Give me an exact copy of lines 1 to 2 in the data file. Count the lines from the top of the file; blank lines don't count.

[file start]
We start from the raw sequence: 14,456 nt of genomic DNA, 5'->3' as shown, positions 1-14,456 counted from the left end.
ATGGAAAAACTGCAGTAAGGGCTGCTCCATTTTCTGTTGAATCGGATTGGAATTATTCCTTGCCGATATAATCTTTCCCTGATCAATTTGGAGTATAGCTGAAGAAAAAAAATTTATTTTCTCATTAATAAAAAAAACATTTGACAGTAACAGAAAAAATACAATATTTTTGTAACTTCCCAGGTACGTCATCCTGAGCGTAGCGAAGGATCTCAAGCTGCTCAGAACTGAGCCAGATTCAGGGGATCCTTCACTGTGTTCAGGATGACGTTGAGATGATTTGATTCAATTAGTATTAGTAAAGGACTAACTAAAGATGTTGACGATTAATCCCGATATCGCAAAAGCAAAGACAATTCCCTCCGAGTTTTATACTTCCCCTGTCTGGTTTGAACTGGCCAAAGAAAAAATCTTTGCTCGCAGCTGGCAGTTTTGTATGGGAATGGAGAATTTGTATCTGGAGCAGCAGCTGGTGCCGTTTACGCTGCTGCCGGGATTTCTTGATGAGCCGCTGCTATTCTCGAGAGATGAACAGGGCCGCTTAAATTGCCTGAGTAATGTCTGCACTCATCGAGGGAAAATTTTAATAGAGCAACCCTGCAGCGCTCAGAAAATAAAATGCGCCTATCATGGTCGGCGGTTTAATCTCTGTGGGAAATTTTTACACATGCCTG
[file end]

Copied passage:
We start from the raw sequence: 14,456 nt of genomic DNA, 5'->3' as shown, positions 1-14,456 counted from the left end.
ATGGAAAAACTGCAGTAAGGGCTGCTCCATTTTCTGTTGAATCGGATTGGAATTATTCCTTGCCGATATAATCTTTCCCTGATCAATTTGGAGTATAGCTGAAGAAAAAAAATTTATTTTCTCATTAATAAAAAAAACATTTGACAGTAACAGAAAAAATACAATATTTTTGTAACTTCCCAGGTACGTCATCCTGAGCGTAGCGAAGGATCTCAAGCTGCTCAGAACTGAGCCAGATTCAGGGGATCCTTCACTGTGTTCAGGATGACGTTGAGATGATTTGATTCAATTAGTATTAGTAAAGGACTAACTAAAGATGTTGACGATTAATCCCGATATCGCAAAAGCAAAGACAATTCCCTCCGAGTTTTATACTTCCCCTGTCTGGTTTGAACTGGCCAAAGAAAAAATCTTTGCTCGCAGCTGGCAGTTTTGTATGGGAATGGAGAATTTGTATCTGGAGCAGCAGCTGGTGCCGTTTACGCTGCTGCCGGGATTTCTTGATGAGCCGCTGCTATTCTCGAGAGATGAACAGGGCCGCTTAAATTGCCTGAGTAATGTCTGCACTCATCGAGGGAAAATTTTAATAGAGCAACCCTGCAGCGCTCAGAAAATAAAATGCGCCTATCATGGTCGGCGGTTTAATCTCTGTGGGAAATTTTTACACATGCCTG